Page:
Review: Yobo Soju
Yobo Soju is a rarity in an emerging category: Not only is it made in New York’s Finger Lakes area, it is done so by a Korean American mom and lawyer, Carolyn Kim, who wanted to pay homage to her roots with her take on Korea’s national spirit. The spirit is distilled from local Catawba grapes.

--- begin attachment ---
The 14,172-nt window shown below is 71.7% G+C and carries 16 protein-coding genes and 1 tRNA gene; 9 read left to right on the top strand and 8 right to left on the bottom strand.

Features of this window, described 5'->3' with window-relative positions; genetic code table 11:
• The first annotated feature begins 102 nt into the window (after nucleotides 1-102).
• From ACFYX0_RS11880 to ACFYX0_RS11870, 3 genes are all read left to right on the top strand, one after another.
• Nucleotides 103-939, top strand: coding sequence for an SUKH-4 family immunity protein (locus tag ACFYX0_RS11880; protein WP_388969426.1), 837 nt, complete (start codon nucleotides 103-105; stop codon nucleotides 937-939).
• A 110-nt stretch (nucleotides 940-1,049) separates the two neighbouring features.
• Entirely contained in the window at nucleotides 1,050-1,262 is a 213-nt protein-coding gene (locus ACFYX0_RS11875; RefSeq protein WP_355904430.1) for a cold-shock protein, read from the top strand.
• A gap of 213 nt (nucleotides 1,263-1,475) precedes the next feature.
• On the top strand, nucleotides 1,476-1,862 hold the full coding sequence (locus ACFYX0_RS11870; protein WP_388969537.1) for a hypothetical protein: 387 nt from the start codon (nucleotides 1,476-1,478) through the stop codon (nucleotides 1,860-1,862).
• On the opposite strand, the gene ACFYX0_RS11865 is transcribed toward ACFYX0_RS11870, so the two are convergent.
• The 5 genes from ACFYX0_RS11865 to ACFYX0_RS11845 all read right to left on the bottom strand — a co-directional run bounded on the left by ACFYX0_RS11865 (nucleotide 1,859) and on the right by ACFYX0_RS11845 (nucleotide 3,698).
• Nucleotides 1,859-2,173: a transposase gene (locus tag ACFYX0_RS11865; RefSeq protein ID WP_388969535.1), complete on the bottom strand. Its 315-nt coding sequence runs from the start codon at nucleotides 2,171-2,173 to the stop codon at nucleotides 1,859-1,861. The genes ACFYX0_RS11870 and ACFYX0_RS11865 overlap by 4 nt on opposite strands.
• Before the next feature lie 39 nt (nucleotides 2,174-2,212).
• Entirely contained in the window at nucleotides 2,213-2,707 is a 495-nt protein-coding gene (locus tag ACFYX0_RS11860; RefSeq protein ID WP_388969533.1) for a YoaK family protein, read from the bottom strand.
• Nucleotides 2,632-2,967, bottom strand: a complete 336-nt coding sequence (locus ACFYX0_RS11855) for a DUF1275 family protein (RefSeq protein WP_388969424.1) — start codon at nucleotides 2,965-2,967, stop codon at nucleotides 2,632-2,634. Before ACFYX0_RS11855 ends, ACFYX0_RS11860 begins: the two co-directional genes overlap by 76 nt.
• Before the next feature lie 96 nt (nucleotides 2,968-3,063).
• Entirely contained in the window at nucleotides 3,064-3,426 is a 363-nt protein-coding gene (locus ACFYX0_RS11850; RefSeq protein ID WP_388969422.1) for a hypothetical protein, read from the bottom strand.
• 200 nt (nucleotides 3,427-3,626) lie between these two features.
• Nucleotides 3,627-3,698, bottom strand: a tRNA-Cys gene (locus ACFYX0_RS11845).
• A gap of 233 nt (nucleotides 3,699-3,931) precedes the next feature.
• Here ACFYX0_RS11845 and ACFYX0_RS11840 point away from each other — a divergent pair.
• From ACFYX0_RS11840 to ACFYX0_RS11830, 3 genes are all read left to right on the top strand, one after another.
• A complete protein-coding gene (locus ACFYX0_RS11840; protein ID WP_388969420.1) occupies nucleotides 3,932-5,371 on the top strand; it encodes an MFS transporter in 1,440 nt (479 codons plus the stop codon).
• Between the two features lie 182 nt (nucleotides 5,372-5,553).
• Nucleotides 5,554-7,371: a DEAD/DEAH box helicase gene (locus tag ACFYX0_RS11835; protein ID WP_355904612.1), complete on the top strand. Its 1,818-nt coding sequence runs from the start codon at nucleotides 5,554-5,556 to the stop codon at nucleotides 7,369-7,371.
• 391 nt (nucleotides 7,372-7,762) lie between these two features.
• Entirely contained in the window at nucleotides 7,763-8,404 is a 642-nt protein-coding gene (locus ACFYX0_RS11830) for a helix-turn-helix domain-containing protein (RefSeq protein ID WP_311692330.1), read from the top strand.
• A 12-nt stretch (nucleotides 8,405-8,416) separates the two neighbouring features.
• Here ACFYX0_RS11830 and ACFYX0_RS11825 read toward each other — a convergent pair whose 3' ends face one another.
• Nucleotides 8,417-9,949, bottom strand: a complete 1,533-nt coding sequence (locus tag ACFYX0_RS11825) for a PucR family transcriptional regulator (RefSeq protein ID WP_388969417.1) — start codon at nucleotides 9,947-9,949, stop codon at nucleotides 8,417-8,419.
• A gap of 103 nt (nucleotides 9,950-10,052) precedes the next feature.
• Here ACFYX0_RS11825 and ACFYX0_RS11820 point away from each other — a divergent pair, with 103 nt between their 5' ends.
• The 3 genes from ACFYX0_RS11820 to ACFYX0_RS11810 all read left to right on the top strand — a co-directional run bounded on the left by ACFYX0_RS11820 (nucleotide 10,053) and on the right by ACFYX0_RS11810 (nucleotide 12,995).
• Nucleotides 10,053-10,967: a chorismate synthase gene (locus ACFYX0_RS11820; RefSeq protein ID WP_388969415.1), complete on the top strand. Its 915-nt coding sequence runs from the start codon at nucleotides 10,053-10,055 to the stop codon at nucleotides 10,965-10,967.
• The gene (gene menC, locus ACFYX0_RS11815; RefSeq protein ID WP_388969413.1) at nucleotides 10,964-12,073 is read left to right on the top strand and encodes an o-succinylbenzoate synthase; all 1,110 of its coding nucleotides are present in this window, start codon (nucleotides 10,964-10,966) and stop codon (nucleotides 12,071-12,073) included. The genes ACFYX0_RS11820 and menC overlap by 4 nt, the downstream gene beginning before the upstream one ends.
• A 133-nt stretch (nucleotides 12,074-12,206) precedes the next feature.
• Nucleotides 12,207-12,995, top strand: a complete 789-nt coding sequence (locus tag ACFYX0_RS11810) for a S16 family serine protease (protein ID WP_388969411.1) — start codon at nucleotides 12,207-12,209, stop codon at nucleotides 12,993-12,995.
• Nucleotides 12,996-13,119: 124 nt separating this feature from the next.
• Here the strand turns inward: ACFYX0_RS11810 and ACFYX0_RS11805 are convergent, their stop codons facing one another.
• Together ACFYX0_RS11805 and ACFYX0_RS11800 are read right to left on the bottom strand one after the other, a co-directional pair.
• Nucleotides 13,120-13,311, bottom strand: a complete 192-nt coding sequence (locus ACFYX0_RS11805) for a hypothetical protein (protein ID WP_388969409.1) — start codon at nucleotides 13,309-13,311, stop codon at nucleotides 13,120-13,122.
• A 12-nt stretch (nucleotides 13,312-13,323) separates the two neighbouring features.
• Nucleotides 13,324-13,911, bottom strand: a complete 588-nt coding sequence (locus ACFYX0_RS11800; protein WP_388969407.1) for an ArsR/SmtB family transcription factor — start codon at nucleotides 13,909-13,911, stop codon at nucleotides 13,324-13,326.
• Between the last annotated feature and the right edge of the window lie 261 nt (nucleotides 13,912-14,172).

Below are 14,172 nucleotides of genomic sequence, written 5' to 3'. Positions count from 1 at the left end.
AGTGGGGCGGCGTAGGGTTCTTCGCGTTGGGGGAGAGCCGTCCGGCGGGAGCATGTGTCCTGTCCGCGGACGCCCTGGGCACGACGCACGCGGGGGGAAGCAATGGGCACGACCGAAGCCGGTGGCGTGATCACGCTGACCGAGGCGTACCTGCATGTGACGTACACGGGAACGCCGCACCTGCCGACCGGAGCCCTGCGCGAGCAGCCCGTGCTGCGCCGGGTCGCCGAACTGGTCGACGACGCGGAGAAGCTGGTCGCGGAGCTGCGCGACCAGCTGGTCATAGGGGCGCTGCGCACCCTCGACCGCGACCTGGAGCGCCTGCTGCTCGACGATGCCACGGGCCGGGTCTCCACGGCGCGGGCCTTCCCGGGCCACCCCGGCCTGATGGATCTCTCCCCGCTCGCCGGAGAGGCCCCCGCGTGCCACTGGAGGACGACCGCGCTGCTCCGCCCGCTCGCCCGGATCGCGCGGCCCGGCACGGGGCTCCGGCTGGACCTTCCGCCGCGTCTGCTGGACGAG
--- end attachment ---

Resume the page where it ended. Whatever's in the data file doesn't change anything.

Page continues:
The nose here is engaging but quiet, touched with gentle petrol, fresh linen, perfume, and white floral notes — the aromatics coming across like a very light blanche brandy. The palate is also quite gentle — owing in large part to the low abv — and in fact I wouldn’t mind a bit of a bump here. Similar notes as found on the nose dominate here as well, with a body that kicks off with honeydew melon and tree blossoms before fading to notes of linen, perfume, and a touch of that oily petrol. Ultra-clean on the finish but entirely innocuous, it’s effective at doing what soju really does best, offering a mild and pliable base upon which to build a less boozy cocktail. On its own it’s a bit less of a thrill.